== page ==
BOGOTA (Thomson Reuters Foundation) - The release of scores of child soldiers from Colombia’s FARC rebel group is a top priority, but some are reluctant to leave because they fear an uncertain future away from the insurgents they view as family, a guerrilla commander said.
Victoria Sandino, a commander with the Revolutionary Armed Forces of Colombia (FARC), has a seat at the negotiating table where the government and FARC are working to revive a peace accord signed by both sides but narrowly rejected by voters in a referendum earlier this month.
She said children are wary about leaving rebel ranks.
“They don’t want to leave the organization,” Sandino told the Thomson Reuters Foundation in a telephone interview from Cuba where peace negotiators are gathered.
“One of the reasons they are telling us this is: ‘Well you protected us here during the fighting and the entire period of the war.”
“And now that there’s no fighting, we are expected to leave ... the environment we know, the people we know, and our family because the FARC organization is a big family for all of us,” she said.
Last month the FARC released eight child soldiers aged under 15 as part of peace talks.
Sandino said there are no more combatants under 15 in rebel ranks and reiterated the FARC’s commitment to release all its remaining child fighters, mostly aged 16 and 17, despite the referendum result.
But such efforts have been slow, further hampered by uncertainty over the future of the peace accord.
Under the signed peace deal, rebel fighters move to designated areas across Colombia and hand in their weapons.
“There’s a lot of resistance on the part of the other minors under 18 with regards to leaving before we all reincorporate (into civilian life),” Sandino said.
Government and FARC peace negotiators have been mulling over dozens of proposals this week from representatives of those who voted against the accord as too lenient on the rebels.
The “No” side, led by Alvaro Uribe, a former president and opposition rival, wants rebels who have committed war crimes to be confined for five to eight years - possibly on agricultural farms - and banned from elected office.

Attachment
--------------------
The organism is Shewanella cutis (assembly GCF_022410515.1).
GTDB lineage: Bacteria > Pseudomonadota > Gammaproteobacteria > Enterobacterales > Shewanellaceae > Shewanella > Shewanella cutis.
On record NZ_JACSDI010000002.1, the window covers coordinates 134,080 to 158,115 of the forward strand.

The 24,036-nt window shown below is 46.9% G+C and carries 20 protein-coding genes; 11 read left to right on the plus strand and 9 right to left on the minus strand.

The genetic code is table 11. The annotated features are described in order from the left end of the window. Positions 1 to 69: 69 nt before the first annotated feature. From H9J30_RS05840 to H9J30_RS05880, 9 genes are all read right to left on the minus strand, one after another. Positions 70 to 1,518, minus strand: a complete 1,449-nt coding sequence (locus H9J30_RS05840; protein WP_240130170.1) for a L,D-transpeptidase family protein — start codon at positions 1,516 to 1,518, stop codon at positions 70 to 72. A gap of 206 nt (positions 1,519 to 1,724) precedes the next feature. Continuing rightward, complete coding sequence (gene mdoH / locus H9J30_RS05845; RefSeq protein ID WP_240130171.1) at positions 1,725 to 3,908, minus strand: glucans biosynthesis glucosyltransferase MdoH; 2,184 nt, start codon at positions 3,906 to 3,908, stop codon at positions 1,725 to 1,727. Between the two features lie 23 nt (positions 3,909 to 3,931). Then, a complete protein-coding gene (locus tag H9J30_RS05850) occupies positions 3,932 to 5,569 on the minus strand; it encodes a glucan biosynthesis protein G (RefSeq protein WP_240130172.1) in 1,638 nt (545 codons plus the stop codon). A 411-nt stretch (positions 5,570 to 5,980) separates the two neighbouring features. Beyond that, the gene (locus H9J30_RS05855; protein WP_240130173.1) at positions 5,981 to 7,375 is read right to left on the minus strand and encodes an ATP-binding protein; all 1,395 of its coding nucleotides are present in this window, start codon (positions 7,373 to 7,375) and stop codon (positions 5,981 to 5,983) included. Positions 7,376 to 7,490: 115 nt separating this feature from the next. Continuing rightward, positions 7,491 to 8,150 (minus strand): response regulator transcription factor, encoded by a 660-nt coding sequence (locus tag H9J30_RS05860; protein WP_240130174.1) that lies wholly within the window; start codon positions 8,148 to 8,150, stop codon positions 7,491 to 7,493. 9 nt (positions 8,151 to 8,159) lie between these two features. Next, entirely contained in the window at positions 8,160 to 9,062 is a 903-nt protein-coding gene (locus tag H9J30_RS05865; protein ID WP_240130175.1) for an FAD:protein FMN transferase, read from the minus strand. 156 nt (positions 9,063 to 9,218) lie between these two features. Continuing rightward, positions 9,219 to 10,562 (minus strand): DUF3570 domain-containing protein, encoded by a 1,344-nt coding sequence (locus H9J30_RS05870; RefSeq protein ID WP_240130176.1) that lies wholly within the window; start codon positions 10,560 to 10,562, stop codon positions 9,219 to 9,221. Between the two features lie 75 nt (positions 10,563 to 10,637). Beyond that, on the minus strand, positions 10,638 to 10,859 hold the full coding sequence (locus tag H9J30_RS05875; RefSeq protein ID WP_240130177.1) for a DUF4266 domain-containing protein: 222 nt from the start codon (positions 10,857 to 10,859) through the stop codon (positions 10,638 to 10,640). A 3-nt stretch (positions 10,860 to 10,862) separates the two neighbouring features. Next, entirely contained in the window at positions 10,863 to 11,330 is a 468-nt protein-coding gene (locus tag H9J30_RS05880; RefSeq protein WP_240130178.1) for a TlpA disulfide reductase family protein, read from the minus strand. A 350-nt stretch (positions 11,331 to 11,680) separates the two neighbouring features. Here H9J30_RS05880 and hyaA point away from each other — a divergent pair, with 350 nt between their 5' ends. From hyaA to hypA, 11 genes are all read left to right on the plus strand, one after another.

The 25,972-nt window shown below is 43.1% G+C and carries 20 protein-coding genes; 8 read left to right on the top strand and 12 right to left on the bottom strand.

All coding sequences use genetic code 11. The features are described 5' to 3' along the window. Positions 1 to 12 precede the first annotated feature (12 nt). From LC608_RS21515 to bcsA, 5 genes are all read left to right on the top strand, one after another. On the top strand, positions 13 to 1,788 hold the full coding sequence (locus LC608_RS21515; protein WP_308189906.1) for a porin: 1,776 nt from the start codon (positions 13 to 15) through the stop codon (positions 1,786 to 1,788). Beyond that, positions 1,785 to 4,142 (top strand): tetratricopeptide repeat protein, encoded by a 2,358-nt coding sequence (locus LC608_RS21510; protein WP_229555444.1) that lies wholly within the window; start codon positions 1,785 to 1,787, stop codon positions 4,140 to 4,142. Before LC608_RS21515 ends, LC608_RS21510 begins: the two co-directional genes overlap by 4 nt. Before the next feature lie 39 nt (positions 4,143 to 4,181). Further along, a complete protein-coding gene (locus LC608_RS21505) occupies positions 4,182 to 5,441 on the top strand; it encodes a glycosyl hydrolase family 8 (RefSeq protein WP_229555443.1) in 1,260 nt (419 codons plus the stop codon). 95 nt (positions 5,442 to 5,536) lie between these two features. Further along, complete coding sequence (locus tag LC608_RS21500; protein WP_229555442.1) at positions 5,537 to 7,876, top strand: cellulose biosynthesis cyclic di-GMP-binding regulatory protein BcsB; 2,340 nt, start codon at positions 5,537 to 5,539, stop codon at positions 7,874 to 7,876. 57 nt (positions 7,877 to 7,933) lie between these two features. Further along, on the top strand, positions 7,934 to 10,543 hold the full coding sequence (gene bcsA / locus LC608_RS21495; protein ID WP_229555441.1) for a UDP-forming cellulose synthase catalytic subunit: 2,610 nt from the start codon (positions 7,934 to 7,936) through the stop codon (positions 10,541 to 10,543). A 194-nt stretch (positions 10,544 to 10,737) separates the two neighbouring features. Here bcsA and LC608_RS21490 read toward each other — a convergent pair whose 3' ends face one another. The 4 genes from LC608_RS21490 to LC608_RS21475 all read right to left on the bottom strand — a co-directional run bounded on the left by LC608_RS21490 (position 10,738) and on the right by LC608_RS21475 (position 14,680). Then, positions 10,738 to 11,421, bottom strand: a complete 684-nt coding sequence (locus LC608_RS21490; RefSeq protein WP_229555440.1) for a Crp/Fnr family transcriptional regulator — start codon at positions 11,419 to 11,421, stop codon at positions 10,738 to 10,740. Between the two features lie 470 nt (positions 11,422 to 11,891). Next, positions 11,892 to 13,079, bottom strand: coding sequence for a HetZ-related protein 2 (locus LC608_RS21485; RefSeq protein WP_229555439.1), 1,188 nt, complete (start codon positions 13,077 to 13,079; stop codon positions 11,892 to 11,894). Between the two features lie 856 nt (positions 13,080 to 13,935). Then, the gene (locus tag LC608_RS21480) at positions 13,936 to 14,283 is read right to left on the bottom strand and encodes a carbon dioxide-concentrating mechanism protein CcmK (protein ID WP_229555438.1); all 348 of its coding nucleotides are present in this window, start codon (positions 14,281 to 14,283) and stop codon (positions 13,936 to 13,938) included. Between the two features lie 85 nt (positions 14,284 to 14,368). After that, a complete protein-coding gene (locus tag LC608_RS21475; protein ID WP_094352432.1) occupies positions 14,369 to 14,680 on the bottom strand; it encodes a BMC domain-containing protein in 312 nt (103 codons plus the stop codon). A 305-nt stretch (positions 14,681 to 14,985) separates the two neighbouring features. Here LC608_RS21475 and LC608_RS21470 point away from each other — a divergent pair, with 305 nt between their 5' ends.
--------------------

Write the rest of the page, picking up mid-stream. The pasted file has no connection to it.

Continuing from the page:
They were outraged that the accord offered 10 congressional seats and punishments like clearing landmines instead of jail, in return for ending a five-decade conflict that has killed more than 220,000 people and displaced 7 million.
“The spirit of the accord is there, and it will continue and be preserved, but we will and we are trying to collect many of these concerns expressed by many sectors,” Sandino said.
Yet there may be little room for maneuver as the FARC have repeatedly refused to consider jail time and want to form a political party, experts say.
And the clock is ticking for negotiators to hammer out a new accord before a government ceasefire - extended a second time by President Juan Manuel Santos - ends on December 31.
Around 11,000 children have been recruited into FARC ranks since 1975, according to Colombia’s attorney general’s office.
Former child combatants have said they voluntarily joined the FARC, many to escape abuse and poverty at home and others because they became orphans as a result of the war.
“They are not prisoners,” Sandino said.
But the FARC have long been accused by human rights groups and the government of forcibly recruiting children, especially from Afro-Colombian and indigenous groups, in jungle areas.
Around 6,000 child soldiers have either deserted or been rescued by state security forces. They had been used as porters, messengers and informants, and trained to fight and plant landmines.
A report earlier this month by the U.N. secretary-general on children and armed conflict said some minors were forced to commit serious crimes while in rebel ranks, including one 12 year-old who was forced to torture and kill his friends.
Sandino, who holds a journalism degree, left for the jungle to join the FARC when she was 25, motivated by the group’s Marxist ideals, and moved up the ranks to become a commander.
Women make up 40 percent of the FARC’s 7,000-strong fighters and have fought alongside men during combat, she said.
“We have been there shoulder to shoulder with men,” Sandino said.
“As we have contributed in the war, so today we are fully ready and with all our ability and our experience to contribute to peace,” she said.
While peace negotiators revise the deal, fighters are contemplating the chance of going home and being reunited with their sons and daughters many have not seen for years.
With parenthood not an option in the middle of war, most rebel fighters who got pregnant either had an abortion or handed over their babies to relatives or strangers to look after.
Now what is weighing on their minds is whether they can become a part of their child’s life, Sandino said.
“Many of the female guerrillas aren’t thinking ‘Well now I’m out, so I’ll go and pick up my child from a family that helped raise my child’,” Sandino said.
“But rather about how they can expand these family ties so that their son or daughter knows who their mother is.”
Reporting by Anastasia Moloney, editing by Alex Whiting.; Please credit the Thomson Reuters Foundation, the charitable arm of Thomson Reuters, that covers humanitarian news, women's rights, trafficking, corruption and climate change. Visit news.trust.org